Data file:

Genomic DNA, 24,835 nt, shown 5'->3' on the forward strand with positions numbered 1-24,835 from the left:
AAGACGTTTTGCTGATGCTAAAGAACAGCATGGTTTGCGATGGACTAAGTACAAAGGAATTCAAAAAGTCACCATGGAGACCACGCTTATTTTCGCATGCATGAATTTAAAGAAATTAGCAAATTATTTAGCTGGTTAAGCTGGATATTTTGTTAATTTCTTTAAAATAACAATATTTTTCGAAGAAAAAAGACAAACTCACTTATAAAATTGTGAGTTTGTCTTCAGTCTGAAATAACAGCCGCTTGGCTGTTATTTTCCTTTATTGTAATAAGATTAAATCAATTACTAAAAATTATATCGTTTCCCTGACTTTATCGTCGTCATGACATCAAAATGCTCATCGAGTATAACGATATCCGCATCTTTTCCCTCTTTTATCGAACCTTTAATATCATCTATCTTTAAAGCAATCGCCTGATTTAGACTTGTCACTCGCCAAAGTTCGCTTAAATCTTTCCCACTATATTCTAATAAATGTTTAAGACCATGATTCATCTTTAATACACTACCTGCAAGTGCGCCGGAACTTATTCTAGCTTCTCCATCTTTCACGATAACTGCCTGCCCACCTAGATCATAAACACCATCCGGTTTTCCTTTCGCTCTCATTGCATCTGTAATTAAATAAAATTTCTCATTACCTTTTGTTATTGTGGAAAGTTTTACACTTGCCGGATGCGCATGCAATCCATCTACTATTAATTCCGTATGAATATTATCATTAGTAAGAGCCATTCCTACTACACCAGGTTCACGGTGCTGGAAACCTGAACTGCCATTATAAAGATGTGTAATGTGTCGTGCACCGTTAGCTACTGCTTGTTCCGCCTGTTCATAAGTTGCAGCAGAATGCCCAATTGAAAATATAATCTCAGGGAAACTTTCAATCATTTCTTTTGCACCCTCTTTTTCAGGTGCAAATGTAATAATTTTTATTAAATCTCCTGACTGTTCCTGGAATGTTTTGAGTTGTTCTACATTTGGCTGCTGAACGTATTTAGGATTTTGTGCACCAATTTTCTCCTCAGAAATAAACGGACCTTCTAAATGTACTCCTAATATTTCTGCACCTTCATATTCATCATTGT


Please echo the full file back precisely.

Genomic DNA, 24,835 nt, shown 5'->3' on the forward strand with positions numbered 1-24,835 from the left:
AAGACGTTTTGCTGATGCTAAAGAACAGCATGGTTTGCGATGGACTAAGTACAAAGGAATTCAAAAAGTCACCATGGAGACCACGCTTATTTTCGCATGCATGAATTTAAAGAAATTAGCAAATTATTTAGCTGGTTAAGCTGGATATTTTGTTAATTTCTTTAAAATAACAATATTTTTCGAAGAAAAAAGACAAACTCACTTATAAAATTGTGAGTTTGTCTTCAGTCTGAAATAACAGCCGCTTGGCTGTTATTTTCCTTTATTGTAATAAGATTAAATCAATTACTAAAAATTATATCGTTTCCCTGACTTTATCGTCGTCATGACATCAAAATGCTCATCGAGTATAACGATATCCGCATCTTTTCCCTCTTTTATCGAACCTTTAATATCATCTATCTTTAAAGCAATCGCCTGATTTAGACTTGTCACTCGCCAAAGTTCGCTTAAATCTTTCCCACTATATTCTAATAAATGTTTAAGACCATGATTCATCTTTAATACACTACCTGCAAGTGCGCCGGAACTTATTCTAGCTTCTCCATCTTTCACGATAACTGCCTGCCCACCTAGATCATAAACACCATCCGGTTTTCCTTTCGCTCTCATTGCATCTGTAATTAAATAAAATTTCTCATTACCTTTTGTTATTGTGGAAAGTTTTACACTTGCCGGATGCGCATGCAATCCATCTACTATTAATTCCGTATGAATATTATCATTAGTAAGAGCCATTCCTACTACACCAGGTTCACGGTGCTGGAAACCTGAACTGCCATTATAAAGATGTGTAATGTGTCGTGCACCGTTAGCTACTGCTTGTTCCGCCTGTTCATAAGTTGCAGCAGAATGCCCAATTGAAAATATAATCTCAGGGAAACTTTCAATCATTTCTTTTGCACCCTCTTTTTCAGGTGCAAATGTAATAATTTTTATTAAATCTCCTGACTGTTCCTGGAATGTTTTGAGTTGTTCTACATTTGGCTGCTGAACGTATTTAGGATTTTGTGCACCAATTTTCTCCTCAGAAATAAACGGACCTTCTAAATGTACTCCTAATATTTCTGCACCTTCATATTCATCATTGT